engines getting sued, Unicast suing everybody,
and now it turns out that everyone from Double-
click to 24/7 Real Media is suing just to be able
to stay in the game.) the buyers want more
accountability online, yet don't mind paying
$2MM for 30 seconds of time? how ridiculous
is this? at least there's one bright side. remember
when NYTimes released that new surround
session ad unit, i mentioned it would be a success
10TH, 2001
)? well, it works.

BOTTOM LINE: online advertising is an
emerging market. there are folks that claim
it ain't worth your time and there are folks
that passionately believe you can't live without
it. numbers are created by leading institutions
to justify their place in the field, not to actually
be right. and with so many answers, how do
you pick the one that will be beneficial for your
business? that's why you read this newsletter.


::::: ::::: ::::: ::::: al berrios brandequity ::::: ::::: ::::: :::::

4. BRANDEQUITY: a Gartner survey mea-
sured use and trust of the most popular services,
including PayPal, eBay's Billpoint, Yahoo's
Paydirect, and Citigroup's c2it. interestingly,
although only 1% of online bill payers use
Citibank's product, they trust it more than
Yahoo's Paydirect, and about half as much
as PayPal. PayPal was the first. their product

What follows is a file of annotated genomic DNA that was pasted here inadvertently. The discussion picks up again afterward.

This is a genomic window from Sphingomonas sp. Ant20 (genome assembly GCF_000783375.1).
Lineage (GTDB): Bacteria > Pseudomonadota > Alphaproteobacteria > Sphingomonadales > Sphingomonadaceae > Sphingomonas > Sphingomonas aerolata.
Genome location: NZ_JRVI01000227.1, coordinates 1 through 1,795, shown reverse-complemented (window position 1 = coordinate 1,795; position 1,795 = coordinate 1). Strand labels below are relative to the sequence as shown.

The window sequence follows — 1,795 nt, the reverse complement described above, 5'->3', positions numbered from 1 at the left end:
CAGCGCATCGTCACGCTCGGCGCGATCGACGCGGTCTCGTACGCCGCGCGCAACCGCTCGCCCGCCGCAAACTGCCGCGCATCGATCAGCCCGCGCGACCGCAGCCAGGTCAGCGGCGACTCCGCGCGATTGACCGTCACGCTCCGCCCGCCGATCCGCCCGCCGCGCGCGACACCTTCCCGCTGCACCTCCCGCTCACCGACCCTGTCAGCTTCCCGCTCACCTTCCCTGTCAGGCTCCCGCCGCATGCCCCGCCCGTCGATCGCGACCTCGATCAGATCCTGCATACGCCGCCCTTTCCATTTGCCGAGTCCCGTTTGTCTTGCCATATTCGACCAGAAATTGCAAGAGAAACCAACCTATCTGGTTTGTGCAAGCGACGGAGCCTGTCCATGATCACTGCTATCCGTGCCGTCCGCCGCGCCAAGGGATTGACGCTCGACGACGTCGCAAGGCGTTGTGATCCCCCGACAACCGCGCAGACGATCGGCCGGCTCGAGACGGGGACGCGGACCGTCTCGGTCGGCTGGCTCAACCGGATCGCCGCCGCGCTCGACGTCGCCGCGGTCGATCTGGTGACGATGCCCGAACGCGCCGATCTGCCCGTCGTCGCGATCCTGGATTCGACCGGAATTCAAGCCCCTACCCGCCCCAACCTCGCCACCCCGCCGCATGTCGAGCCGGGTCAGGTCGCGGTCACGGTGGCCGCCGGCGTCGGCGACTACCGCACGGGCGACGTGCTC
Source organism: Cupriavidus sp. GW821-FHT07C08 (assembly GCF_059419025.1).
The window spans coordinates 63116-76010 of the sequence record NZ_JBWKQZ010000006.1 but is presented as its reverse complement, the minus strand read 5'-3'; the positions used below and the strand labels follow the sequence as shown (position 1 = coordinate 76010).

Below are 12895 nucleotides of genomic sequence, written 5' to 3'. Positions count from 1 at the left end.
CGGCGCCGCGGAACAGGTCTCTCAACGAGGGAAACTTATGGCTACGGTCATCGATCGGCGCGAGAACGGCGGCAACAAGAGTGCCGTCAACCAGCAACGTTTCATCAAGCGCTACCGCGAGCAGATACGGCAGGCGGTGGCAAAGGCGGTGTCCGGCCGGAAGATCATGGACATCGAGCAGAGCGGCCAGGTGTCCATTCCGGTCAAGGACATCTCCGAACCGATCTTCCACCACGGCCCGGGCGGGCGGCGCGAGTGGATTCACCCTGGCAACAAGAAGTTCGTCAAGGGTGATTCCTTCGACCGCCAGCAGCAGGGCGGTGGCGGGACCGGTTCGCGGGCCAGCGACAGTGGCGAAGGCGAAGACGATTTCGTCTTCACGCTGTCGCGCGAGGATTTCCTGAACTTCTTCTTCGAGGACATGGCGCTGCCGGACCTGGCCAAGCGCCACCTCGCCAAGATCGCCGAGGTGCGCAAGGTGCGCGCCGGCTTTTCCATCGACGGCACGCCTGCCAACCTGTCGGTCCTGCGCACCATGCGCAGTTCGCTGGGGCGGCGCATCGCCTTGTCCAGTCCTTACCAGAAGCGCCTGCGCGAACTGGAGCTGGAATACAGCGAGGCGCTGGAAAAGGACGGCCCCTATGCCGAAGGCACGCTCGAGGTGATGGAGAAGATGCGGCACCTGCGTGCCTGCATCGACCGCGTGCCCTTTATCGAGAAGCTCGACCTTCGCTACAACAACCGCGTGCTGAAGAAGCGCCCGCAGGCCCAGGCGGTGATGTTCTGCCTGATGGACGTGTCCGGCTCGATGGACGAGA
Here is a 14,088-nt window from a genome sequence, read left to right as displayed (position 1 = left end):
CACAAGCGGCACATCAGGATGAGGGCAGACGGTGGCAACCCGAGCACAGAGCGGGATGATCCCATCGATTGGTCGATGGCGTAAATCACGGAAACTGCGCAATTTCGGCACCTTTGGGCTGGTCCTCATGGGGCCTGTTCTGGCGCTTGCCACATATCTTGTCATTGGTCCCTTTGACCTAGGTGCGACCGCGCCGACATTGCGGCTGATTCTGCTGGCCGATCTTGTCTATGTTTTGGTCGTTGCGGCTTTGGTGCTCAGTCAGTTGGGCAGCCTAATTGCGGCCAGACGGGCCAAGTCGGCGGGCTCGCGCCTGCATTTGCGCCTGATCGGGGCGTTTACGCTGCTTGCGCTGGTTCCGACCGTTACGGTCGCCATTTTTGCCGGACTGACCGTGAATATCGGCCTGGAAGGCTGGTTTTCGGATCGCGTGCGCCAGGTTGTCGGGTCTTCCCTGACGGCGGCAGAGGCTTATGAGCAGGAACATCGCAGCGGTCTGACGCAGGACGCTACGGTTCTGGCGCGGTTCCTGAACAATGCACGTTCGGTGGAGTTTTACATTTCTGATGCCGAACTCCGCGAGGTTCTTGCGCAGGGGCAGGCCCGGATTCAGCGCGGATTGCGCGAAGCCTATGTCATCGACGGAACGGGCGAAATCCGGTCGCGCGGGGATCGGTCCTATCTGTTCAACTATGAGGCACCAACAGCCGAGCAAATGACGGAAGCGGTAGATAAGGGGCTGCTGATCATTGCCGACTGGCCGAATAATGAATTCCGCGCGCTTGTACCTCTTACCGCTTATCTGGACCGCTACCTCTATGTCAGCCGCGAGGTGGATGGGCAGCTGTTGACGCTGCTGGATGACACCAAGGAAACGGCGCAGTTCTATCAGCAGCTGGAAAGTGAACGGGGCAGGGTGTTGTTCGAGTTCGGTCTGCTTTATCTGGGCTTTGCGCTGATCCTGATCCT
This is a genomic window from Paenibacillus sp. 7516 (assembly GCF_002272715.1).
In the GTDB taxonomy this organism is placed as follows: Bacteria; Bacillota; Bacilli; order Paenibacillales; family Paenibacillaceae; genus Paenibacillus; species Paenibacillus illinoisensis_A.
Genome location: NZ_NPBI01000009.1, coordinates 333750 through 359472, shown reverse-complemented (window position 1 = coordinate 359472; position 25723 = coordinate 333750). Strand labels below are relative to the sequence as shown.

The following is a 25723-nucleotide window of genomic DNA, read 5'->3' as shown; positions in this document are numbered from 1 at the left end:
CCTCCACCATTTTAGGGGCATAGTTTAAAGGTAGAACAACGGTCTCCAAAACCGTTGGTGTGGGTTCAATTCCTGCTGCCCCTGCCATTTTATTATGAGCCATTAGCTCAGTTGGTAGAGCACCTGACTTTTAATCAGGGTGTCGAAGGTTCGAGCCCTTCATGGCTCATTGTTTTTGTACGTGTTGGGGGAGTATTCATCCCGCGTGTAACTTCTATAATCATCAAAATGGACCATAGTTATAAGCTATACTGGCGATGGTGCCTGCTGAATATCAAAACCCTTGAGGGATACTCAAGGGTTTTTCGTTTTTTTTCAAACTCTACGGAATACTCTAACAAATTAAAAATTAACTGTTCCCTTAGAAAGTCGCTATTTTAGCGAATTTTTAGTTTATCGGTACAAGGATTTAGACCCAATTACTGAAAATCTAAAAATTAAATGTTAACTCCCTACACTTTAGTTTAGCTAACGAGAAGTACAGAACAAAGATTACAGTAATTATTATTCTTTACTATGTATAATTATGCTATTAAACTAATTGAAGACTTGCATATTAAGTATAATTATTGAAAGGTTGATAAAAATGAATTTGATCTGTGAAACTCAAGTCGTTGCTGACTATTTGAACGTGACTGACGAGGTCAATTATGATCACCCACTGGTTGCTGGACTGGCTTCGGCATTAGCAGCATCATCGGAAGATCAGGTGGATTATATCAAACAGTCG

became popular on eBay, (yup, even more
popular than eBay's own product.) coincidentally,
PayPal is currently the focus of intense interest
as they prepare for their IPO, the first internet
company to go public this year.

BOTTOM LINE: how much do i think Citibank's
brand equity is more valuable than PayPal's actual
usage? i think that within a year or so, c2it will
either purchase PayPal or tie with PayPal as the
leading e-payment solutions, and that's only if
Citibank promotes it effectively. Citigroup
already sells PayPal insurance, becoming trusted
via Citigroup's financial resources. right now, c2it
is generating it's awareness on slip cards inside
your bills, which although a good place to be, isn't
exactly a place to associate your brand with good
vibes. in addition to better advertising, Citibank
also has to make their humongous consumer site
as easy to use as PayPal's. they have to do a
better job of communicating that it isn't just for
Citibank customers, but for everyone. one more
interesting note is that PayPal is actually paying
TRUSTe and BBBOnline for thier trust. in last
, i brought up the
point of paying seal programs like TRUSTe for
their trust. i argued that it wasn't worth it since
consumers are savvier now and spammers can
pay for trust, too.

::::: ::::: ::::: ::::: al berrios brandnews ::::: ::::: ::::: :::::

from using "Goldmember" in the name of the
next Austin Powers flick. after building up
promo sites and online communities, they
were forced to quietly take them down;
revised sites are popping up all over the
place: Cendant bought Trip.com and has
integrated it with it's other travel related
offerings, Cheaptickets.com and Avis.com.
the redesign of Trip.com seems a lot more
complex than the original layout, and owner-
ship has made it's product offerings less
appealing since it's just peddling its parent's
products. expect consumer traffic and
transactions to decrease. WSJ.com has
also redesigned to try and get more people
to subscribe to it's content online. yes, it
was one of the first and most successful to